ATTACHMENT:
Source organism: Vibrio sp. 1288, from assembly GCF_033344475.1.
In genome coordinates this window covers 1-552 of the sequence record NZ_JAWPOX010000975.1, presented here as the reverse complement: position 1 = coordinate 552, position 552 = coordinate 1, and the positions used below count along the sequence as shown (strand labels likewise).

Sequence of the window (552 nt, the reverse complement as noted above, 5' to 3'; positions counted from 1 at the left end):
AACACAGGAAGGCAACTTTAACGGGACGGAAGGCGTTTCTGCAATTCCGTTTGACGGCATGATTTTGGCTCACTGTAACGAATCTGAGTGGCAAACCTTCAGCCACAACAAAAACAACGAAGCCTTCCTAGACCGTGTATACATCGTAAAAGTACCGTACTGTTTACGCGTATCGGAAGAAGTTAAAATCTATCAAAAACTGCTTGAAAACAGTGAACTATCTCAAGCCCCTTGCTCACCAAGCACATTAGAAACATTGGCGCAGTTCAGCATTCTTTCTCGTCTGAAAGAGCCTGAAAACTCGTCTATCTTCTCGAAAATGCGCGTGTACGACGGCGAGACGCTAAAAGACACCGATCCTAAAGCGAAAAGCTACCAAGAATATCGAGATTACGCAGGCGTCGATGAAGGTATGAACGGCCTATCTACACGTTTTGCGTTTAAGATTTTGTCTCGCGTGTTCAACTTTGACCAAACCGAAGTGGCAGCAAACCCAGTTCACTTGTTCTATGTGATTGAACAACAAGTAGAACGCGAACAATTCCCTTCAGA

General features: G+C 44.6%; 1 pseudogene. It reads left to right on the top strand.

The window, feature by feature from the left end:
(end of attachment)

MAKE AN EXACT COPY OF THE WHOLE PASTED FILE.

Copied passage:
Source organism: Vibrio sp. 1288, from assembly GCF_033344475.1.
In genome coordinates this window covers 1-552 of the sequence record NZ_JAWPOX010000975.1, presented here as the reverse complement: position 1 = coordinate 552, position 552 = coordinate 1, and the positions used below count along the sequence as shown (strand labels likewise).

Sequence of the window (552 nt, the reverse complement as noted above, 5' to 3'; positions counted from 1 at the left end):
AACACAGGAAGGCAACTTTAACGGGACGGAAGGCGTTTCTGCAATTCCGTTTGACGGCATGATTTTGGCTCACTGTAACGAATCTGAGTGGCAAACCTTCAGCCACAACAAAAACAACGAAGCCTTCCTAGACCGTGTATACATCGTAAAAGTACCGTACTGTTTACGCGTATCGGAAGAAGTTAAAATCTATCAAAAACTGCTTGAAAACAGTGAACTATCTCAAGCCCCTTGCTCACCAAGCACATTAGAAACATTGGCGCAGTTCAGCATTCTTTCTCGTCTGAAAGAGCCTGAAAACTCGTCTATCTTCTCGAAAATGCGCGTGTACGACGGCGAGACGCTAAAAGACACCGATCCTAAAGCGAAAAGCTACCAAGAATATCGAGATTACGCAGGCGTCGATGAAGGTATGAACGGCCTATCTACACGTTTTGCGTTTAAGATTTTGTCTCGCGTGTTCAACTTTGACCAAACCGAAGTGGCAGCAAACCCAGTTCACTTGTTCTATGTGATTGAACAACAAGTAGAACGCGAACAATTCCCTTCAGA

General features: G+C 44.6%; 1 pseudogene. It reads left to right on the top strand.

The window, feature by feature from the left end: